- The Flash PMI reading for March dropped to 40.5%, down 9.1 percentage points from February, according to a report prepared by IHS Markit on Tuesday, marking the steepest decline in the U.S. manufacturing industry since data collection began in 2009. Manufacturers also reported the first contraction in new business and orders since the Great Recession amid sharp declines in supplier capacity and customer demand due to the COVID-19 outbreak.
- A Flash PMI is calculated based on 85% to 90% of manufacturer survey results for a given month and is considered an early indicator of full PMI results to be released in early April. A PMI result above 50 indicates growth, while a result under 50 indicates contraction.
- "Looking ahead, companies reported the sharpest fall in backlogs of work ever recorded by the surveys, hinting strongly that operating capacity will be scaled back further in coming months," the report found, with businesses' sentiment about the future reaching the lowest level it has ever recorded.
The flash results for March indicate what U.S. experts feared in February, that the full impact of the COVID-19 outbreak in China had yet to be fully felt. IHS Markit's February PMI report still showed signs of growth, coming in at 50.7%, but even then U.S. manufacturers reported "fractional" growth in new orders.
"While trade war fears have eased, helping push firms’ expectations for future growth to the highest since last April ... companies have become increasingly concerned that the COVID-19 outbreak will also hit demand, which is reportedly already cooling," Chris Williamson, chief business economist at IHS Markit, said in the February report.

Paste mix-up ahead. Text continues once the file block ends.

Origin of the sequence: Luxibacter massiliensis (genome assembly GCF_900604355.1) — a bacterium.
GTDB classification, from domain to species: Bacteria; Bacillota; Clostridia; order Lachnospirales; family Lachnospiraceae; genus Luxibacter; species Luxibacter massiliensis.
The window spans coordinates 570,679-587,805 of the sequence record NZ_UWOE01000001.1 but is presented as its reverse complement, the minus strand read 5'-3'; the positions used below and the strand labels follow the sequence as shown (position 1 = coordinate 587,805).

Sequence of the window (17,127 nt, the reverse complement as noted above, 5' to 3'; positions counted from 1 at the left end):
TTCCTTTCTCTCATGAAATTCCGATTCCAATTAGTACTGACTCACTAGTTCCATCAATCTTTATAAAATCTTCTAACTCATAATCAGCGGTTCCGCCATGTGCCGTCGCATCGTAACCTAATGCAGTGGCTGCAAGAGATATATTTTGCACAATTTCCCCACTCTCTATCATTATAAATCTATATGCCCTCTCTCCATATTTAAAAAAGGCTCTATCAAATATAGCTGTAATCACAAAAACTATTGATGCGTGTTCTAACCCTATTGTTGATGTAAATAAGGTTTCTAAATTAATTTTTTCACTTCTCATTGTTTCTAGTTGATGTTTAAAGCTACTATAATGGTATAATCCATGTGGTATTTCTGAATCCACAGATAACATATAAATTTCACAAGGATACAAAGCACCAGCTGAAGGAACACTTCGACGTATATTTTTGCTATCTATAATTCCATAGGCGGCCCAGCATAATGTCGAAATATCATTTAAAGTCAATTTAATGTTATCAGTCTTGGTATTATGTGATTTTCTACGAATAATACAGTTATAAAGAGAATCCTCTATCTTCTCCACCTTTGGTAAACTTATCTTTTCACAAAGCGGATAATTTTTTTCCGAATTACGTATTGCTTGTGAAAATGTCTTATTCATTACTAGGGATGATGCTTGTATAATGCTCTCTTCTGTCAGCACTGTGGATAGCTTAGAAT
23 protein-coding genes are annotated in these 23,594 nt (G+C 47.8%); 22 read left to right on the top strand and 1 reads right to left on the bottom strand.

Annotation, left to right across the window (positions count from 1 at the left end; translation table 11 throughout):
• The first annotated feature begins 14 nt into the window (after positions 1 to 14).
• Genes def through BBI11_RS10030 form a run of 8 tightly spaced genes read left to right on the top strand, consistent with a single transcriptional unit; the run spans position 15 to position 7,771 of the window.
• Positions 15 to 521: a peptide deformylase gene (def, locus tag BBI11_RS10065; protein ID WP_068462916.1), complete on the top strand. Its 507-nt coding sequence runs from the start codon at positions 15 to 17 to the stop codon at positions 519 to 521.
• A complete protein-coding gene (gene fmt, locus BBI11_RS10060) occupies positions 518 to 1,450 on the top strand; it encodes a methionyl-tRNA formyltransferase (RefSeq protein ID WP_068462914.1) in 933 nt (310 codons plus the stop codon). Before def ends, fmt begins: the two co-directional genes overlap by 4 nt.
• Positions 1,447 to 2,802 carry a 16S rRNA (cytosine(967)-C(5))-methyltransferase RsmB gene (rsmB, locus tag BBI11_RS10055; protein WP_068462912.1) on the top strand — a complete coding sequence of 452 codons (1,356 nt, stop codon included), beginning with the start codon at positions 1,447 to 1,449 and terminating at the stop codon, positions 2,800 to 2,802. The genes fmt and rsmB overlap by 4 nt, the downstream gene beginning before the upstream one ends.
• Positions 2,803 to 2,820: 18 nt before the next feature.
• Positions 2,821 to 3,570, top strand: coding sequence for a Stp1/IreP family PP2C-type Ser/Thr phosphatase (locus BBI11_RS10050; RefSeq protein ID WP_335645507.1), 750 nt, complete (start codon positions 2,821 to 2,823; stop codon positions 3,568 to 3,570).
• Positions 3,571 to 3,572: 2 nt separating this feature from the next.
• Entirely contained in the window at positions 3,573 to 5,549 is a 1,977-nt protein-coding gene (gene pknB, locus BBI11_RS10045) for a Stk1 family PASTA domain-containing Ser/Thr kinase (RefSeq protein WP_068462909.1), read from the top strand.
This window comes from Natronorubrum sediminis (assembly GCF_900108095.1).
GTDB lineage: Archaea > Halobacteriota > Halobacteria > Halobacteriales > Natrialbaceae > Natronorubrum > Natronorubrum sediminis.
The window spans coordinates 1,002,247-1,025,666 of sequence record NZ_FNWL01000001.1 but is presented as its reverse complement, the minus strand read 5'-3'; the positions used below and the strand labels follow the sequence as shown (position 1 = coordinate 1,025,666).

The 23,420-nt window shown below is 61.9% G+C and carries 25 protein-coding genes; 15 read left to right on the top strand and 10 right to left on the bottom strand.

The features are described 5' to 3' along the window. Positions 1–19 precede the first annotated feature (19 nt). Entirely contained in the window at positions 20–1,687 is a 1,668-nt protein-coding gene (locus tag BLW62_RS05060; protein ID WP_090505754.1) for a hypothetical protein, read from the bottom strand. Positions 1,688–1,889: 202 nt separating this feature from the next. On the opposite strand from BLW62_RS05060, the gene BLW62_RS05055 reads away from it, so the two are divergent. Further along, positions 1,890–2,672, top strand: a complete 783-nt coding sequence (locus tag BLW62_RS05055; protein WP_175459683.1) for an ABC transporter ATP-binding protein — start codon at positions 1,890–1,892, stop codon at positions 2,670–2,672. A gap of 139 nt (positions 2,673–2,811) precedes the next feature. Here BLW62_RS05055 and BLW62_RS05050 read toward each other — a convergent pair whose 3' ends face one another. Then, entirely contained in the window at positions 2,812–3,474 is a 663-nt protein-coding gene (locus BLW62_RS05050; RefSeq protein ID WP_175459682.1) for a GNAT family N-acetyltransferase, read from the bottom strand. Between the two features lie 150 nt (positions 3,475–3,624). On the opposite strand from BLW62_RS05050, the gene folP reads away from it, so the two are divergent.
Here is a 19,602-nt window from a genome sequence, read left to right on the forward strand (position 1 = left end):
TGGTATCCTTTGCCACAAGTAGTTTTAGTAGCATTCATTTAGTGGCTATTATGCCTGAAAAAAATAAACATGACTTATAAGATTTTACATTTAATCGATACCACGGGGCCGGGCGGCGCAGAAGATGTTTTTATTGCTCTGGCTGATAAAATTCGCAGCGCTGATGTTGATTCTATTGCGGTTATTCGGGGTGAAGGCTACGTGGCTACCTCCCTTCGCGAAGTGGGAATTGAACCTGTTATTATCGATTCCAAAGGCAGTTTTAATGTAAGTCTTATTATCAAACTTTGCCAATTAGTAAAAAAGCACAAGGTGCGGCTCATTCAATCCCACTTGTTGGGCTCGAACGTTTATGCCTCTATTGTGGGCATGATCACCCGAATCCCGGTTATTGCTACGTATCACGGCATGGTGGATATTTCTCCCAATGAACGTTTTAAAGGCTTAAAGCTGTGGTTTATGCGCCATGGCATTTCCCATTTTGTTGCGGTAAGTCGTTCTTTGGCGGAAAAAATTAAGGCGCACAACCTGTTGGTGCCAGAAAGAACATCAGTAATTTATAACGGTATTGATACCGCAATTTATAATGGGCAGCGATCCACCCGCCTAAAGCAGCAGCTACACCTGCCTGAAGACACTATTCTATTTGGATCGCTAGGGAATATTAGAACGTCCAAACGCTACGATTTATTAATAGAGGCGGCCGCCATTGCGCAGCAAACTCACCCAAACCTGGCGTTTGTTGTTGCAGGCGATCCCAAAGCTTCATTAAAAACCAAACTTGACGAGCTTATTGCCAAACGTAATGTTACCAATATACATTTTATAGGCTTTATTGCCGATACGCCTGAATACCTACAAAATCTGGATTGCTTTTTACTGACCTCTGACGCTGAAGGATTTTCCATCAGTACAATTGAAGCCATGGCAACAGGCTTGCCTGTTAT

Before the novel coronavirus hit, shippers were exploring digital manufacturing technologies to prepare for the next recession and regionalizing or reshoring factory operations to lower costs and build resilience during the trade war.
But now as COVID-19 continues to spread throughout the U.S., forcing workers to stay at home and manufacturers to shut down facilities, supply chains have slowed significantly in some instances. Manufacturers reported "average delivery times lengthening to an extent rarely seen over the past decade," according to IHS Markit's survey.
IHS Markit found manufacturers and suppliers have cut prices at the sharpest rate in over a decade in addition to lowering operating costs through reducing production capacity and workforce counts.
"The survey underscores how the US is likely already in a recession that will inevitably deepen further," IHS said. "The increasing number of virus-fighting lockdowns and closures mean the second quarter will likely see a far steeper rate of decline."
IHS Markit's China Flash PMI results for March also plummeted to nearly 26%, down from 40.3% in February, as a result of harsher quarantine measures and extended factory shutdowns relative to other parts of the world.
While there are some indications production is beginning to come back online, the firm estimates "if measures to contain the spread of COVID-19 prolong into the second half of the year, all sectors including the defensive utilities, healthcare, telecom and business services will feel the pain. An increasing number of corporates could deplete their cash reserves and default," meaning shippers should prepare now for increased financial risks domestically and abroad in the coming weeks.